4. Add chopped tomatoes, the tamales and coral, the 2 bay leafs, thyme and cayenne

5. Simmer for 10 minutes, liquid should reduce a bit more

6. Strain from a second time – this gives you a great broth

7. Return this final broth to the sauce pan

8. Add cooked beans and simmer for another 7 minutes, they will absorb some broth and reduce the liquid

9. Fold in heavy cream, another third of the butter, and small bits of lobster meat from knuckles and body to the beans – simmer for 3 minutes

10. Add any salt or black pepper to taste if needed

11. Cut lobster tails into slices

12. Melt the rest of the butter in a pan and reheat lobster tails and claws for a minute in the butter

Serve beans in plates with sauce and dress with lobster claws and meat from the tails. Springle with well chopped parsley. Et voila! 

Marc’s Wine Pairing : 

Macon-Bussières from Domaine de la Sarazinière (10 euros)

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Usually with lobster you’ll want to impress with a special wine. So many people go with big rich white burgundies. Their buttery textures and flattering vanillin flavors do go well with lobster. However, sometimes contrast is more interesting than  complement.  So, I might go in with a Loire Valley, a Graves or a Rhone.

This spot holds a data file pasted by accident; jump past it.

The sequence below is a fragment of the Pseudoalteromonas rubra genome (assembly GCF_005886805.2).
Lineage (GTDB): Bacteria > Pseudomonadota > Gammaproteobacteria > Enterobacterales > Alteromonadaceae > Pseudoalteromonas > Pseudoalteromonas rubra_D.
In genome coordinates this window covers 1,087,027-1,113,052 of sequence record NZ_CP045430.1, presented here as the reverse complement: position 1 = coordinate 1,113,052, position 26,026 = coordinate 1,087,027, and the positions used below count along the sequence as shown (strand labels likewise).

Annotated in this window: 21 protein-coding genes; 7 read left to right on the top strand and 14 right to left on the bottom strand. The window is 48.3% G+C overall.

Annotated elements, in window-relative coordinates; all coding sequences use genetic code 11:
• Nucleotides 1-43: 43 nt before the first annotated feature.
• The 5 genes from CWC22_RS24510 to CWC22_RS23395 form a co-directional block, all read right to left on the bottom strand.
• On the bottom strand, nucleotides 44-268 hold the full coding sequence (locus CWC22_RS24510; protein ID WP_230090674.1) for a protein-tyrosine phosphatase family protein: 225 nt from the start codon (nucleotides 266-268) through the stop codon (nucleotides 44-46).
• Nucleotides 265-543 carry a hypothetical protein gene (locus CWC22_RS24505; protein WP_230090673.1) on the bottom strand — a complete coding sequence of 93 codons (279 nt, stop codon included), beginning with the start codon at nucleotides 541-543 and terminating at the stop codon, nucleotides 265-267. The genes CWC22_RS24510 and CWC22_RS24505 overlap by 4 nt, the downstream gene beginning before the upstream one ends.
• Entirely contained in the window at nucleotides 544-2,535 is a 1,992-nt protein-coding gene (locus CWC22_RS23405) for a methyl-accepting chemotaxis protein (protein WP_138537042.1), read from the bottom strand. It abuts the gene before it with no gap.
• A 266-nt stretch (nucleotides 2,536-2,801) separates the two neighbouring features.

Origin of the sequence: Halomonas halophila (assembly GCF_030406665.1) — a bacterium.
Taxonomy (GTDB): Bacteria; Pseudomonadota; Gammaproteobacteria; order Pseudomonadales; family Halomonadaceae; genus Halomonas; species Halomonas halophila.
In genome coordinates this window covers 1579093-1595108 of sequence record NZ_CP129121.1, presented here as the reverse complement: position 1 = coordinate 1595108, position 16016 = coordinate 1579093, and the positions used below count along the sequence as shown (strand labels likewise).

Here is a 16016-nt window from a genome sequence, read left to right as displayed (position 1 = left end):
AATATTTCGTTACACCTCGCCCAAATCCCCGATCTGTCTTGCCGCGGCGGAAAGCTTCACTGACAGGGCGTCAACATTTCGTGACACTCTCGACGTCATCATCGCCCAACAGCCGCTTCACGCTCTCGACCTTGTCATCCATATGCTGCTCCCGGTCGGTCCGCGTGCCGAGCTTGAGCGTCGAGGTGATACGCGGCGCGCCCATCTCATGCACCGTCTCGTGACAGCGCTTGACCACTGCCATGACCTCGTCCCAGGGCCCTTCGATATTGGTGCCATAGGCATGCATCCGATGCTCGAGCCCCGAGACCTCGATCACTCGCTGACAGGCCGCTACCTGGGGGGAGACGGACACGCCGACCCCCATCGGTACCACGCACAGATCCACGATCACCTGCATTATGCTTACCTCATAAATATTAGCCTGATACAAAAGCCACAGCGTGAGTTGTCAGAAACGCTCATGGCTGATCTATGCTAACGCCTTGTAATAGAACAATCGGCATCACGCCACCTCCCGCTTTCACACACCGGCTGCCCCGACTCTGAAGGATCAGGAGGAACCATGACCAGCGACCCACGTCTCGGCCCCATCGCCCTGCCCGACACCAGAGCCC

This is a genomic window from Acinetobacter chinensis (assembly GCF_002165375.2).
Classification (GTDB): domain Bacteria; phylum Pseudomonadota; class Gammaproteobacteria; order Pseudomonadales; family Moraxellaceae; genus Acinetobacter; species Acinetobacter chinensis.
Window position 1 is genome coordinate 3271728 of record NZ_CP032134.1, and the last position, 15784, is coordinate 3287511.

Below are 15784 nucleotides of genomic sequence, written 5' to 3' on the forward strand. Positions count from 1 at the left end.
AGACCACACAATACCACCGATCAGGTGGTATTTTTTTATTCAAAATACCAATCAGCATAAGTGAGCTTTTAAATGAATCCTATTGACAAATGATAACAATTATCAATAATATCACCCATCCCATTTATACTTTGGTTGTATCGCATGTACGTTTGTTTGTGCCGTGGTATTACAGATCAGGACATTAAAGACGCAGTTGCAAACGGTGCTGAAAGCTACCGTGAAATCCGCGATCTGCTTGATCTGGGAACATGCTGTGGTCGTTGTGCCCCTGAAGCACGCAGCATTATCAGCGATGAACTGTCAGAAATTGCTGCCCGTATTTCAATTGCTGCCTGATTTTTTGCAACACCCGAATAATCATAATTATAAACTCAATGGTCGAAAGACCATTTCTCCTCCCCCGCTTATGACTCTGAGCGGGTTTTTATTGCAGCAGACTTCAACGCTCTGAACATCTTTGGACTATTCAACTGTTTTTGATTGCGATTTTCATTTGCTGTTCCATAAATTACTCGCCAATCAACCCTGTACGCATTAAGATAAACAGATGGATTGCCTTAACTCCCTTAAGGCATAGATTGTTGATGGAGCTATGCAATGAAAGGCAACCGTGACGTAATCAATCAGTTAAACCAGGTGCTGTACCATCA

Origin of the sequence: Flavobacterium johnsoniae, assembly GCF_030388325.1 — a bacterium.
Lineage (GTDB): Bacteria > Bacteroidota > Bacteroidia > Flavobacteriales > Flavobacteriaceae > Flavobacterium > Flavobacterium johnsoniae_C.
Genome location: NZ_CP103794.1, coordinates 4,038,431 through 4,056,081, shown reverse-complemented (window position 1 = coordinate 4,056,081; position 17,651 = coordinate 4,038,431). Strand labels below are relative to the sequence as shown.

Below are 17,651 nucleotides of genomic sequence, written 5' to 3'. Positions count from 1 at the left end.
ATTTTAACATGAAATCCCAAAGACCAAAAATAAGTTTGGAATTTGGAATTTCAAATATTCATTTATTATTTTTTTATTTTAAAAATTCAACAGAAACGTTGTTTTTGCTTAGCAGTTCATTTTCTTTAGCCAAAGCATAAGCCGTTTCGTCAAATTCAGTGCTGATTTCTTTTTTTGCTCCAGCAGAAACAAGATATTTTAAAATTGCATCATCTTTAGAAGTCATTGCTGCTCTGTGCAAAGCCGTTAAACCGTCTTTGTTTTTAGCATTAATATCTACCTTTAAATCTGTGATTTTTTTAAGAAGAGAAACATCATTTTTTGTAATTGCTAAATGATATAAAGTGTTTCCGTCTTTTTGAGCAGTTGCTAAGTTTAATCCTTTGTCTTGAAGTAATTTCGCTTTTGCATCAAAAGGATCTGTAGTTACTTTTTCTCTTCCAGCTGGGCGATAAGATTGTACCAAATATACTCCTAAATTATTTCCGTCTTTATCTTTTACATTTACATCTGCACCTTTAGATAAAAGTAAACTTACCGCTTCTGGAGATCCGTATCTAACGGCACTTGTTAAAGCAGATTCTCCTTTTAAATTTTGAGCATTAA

Today I’ll stick with a burgundy from hilly southern part of the region, Macon. Not a non-descript “modern” style Macon, often body built, with oak and sugar into imitation Montrachets.

Vintner Phillippe Trebignaud, makes an authentic Macon-Bussières from Domaine de la Sarazinière ( for about 10 euros ), produced from 80 year old vines that are the expression of the limestone soil. He is a minimalist; no herbicides or pesticides and he harvests manually. This is a bracing chardonnay. The nose of white flowers and citrus will liven up the earthy beans. Limestone from ancient sea floors give the wine a mineral backbone will exalt the briny side of the lobster rather than smother it in butter. Finally, the invigorating acidity brings out the best in the cream sauce and will make you reach for more of everything. 

 By the way, Trebignaud makes a killer red, too. And the price will not kill your wallet.